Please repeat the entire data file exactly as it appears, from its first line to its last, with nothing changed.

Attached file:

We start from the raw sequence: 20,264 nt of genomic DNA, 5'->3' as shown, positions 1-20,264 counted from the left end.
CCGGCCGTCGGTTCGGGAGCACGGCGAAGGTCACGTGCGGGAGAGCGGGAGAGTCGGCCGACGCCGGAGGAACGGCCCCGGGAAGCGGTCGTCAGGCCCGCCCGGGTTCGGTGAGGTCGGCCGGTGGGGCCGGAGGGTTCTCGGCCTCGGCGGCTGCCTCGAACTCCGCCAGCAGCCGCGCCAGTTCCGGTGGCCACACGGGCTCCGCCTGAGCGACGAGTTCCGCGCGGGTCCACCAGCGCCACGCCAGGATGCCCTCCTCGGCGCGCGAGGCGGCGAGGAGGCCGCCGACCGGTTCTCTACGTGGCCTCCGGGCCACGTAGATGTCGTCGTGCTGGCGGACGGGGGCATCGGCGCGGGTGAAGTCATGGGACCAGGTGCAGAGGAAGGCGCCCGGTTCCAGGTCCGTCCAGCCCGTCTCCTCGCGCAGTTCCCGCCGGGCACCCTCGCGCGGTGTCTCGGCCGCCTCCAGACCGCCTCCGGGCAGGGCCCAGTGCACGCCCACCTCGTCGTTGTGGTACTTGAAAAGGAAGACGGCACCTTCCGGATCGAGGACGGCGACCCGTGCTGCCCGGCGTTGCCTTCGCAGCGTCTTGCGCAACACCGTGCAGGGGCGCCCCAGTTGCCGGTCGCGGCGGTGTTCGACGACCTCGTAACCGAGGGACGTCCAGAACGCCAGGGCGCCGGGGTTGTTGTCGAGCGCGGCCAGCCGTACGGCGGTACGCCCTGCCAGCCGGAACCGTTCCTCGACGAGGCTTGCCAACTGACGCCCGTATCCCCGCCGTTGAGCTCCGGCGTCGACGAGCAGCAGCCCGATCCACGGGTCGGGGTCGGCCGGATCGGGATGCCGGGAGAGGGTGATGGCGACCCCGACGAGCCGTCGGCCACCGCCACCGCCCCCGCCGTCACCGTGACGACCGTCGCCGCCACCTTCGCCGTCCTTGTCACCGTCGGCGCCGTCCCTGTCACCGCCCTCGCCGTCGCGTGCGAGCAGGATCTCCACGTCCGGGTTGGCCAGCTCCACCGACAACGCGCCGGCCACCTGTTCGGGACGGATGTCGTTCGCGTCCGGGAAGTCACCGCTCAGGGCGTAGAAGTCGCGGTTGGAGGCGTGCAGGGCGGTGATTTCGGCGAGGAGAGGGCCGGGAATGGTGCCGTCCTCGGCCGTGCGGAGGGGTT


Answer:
We start from the raw sequence: 20,264 nt of genomic DNA, 5'->3' as shown, positions 1-20,264 counted from the left end.
CCGGCCGTCGGTTCGGGAGCACGGCGAAGGTCACGTGCGGGAGAGCGGGAGAGTCGGCCGACGCCGGAGGAACGGCCCCGGGAAGCGGTCGTCAGGCCCGCCCGGGTTCGGTGAGGTCGGCCGGTGGGGCCGGAGGGTTCTCGGCCTCGGCGGCTGCCTCGAACTCCGCCAGCAGCCGCGCCAGTTCCGGTGGCCACACGGGCTCCGCCTGAGCGACGAGTTCCGCGCGGGTCCACCAGCGCCACGCCAGGATGCCCTCCTCGGCGCGCGAGGCGGCGAGGAGGCCGCCGACCGGTTCTCTACGTGGCCTCCGGGCCACGTAGATGTCGTCGTGCTGGCGGACGGGGGCATCGGCGCGGGTGAAGTCATGGGACCAGGTGCAGAGGAAGGCGCCCGGTTCCAGGTCCGTCCAGCCCGTCTCCTCGCGCAGTTCCCGCCGGGCACCCTCGCGCGGTGTCTCGGCCGCCTCCAGACCGCCTCCGGGCAGGGCCCAGTGCACGCCCACCTCGTCGTTGTGGTACTTGAAAAGGAAGACGGCACCTTCCGGATCGAGGACGGCGACCCGTGCTGCCCGGCGTTGCCTTCGCAGCGTCTTGCGCAACACCGTGCAGGGGCGCCCCAGTTGCCGGTCGCGGCGGTGTTCGACGACCTCGTAACCGAGGGACGTCCAGAACGCCAGGGCGCCGGGGTTGTTGTCGAGCGCGGCCAGCCGTACGGCGGTACGCCCTGCCAGCCGGAACCGTTCCTCGACGAGGCTTGCCAACTGACGCCCGTATCCCCGCCGTTGAGCTCCGGCGTCGACGAGCAGCAGCCCGATCCACGGGTCGGGGTCGGCCGGATCGGGATGCCGGGAGAGGGTGATGGCGACCCCGACGAGCCGTCGGCCACCGCCACCGCCCCCGCCGTCACCGTGACGACCGTCGCCGCCACCTTCGCCGTCCTTGTCACCGTCGGCGCCGTCCCTGTCACCGCCCTCGCCGTCGCGTGCGAGCAGGATCTCCACGTCCGGGTTGGCCAGCTCCACCGACAACGCGCCGGCCACCTGTTCGGGACGGATGTCGTTCGCGTCCGGGAAGTCACCGCTCAGGGCGTAGAAGTCGCGGTTGGAGGCGTGCAGGGCGGTGATTTCGGCGAGGAGAGGGCCGGGAATGGTGCCGTCCTCGGCCGTGCGGAGGGGTT